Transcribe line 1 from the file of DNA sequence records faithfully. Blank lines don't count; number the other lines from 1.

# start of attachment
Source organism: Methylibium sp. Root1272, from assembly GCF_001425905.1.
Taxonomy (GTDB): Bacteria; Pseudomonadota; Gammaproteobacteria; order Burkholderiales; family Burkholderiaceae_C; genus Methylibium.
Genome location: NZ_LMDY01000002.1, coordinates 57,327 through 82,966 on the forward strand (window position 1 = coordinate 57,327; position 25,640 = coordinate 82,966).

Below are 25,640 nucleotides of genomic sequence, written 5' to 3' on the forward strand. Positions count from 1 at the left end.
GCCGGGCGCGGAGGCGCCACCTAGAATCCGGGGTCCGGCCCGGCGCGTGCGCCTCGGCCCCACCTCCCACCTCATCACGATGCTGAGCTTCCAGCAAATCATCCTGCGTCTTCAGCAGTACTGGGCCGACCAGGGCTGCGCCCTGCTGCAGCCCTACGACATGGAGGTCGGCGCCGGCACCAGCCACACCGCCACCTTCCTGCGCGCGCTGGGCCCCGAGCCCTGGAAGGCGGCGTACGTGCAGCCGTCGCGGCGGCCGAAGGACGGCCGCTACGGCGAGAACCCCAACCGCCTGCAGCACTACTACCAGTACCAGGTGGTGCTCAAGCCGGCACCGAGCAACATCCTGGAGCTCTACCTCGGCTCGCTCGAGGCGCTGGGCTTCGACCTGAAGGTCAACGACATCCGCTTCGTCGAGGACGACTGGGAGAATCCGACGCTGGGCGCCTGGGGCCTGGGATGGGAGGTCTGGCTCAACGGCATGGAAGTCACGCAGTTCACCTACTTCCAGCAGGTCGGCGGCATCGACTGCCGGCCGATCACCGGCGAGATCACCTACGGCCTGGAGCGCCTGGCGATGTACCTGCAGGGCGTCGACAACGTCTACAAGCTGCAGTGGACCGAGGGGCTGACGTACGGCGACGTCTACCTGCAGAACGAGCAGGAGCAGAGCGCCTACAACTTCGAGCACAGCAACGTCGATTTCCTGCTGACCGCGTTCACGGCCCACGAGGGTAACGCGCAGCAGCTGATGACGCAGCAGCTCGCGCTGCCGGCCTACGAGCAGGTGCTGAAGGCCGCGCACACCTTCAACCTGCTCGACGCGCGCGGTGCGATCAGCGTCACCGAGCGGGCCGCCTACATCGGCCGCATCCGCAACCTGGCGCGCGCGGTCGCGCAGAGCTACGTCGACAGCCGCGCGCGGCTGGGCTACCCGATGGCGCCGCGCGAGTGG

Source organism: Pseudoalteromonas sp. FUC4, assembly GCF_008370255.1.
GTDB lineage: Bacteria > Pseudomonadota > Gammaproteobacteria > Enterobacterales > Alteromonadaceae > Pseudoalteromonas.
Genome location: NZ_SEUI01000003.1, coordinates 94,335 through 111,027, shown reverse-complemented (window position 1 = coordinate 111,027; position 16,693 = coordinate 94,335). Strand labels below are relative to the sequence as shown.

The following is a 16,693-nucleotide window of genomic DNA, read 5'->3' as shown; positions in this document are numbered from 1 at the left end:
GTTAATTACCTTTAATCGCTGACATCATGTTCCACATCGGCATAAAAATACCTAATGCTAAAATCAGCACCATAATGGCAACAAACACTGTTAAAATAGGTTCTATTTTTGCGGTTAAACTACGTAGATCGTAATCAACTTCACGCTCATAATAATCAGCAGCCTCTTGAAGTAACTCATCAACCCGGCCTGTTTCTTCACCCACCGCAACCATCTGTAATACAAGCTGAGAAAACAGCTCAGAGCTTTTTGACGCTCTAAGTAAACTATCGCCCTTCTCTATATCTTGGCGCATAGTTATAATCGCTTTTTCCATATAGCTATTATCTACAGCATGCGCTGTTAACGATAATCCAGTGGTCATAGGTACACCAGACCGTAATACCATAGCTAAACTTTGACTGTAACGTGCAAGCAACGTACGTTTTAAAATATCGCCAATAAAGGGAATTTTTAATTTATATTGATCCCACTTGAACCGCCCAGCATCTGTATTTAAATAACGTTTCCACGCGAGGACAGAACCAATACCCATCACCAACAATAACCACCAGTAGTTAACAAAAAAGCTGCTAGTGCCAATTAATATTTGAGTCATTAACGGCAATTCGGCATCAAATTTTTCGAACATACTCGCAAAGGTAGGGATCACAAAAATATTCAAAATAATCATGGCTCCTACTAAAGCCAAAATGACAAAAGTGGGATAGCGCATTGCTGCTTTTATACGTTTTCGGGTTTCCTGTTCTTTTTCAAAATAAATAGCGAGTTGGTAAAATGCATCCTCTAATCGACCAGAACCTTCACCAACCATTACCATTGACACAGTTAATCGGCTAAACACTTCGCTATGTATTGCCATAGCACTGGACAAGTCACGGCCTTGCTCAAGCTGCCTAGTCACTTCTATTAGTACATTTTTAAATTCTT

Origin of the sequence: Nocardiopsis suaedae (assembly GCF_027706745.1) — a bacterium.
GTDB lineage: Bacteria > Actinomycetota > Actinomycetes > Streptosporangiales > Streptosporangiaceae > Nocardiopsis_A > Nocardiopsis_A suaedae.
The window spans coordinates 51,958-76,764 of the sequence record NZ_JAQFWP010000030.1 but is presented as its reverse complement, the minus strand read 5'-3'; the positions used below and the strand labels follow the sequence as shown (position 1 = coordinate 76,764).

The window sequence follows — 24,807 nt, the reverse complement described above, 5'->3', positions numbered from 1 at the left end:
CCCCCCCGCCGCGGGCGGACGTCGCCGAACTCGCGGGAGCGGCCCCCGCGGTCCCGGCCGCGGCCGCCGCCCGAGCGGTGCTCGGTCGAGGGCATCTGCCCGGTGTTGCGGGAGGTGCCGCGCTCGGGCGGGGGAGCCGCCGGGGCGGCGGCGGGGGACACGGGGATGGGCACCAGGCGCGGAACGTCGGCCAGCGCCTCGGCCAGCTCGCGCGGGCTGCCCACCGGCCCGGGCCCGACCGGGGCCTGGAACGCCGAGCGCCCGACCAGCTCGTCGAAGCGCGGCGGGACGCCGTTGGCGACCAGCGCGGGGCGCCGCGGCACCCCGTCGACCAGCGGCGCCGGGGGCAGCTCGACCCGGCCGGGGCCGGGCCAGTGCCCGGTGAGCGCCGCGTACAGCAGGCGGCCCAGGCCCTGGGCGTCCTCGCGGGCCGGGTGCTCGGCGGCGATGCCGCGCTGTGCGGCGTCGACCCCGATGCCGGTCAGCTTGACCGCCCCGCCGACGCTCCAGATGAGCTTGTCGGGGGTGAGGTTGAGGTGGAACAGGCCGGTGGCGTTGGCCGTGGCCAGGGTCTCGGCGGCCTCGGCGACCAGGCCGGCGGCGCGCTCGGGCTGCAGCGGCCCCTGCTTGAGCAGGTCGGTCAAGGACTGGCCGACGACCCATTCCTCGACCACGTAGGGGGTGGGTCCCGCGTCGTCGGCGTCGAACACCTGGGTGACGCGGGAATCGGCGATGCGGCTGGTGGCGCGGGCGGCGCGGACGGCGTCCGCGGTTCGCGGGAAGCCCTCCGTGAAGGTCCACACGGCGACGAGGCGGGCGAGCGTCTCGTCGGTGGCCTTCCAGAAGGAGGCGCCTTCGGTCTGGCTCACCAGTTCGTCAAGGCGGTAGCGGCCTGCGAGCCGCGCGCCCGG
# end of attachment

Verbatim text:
Source organism: Methylibium sp. Root1272, from assembly GCF_001425905.1.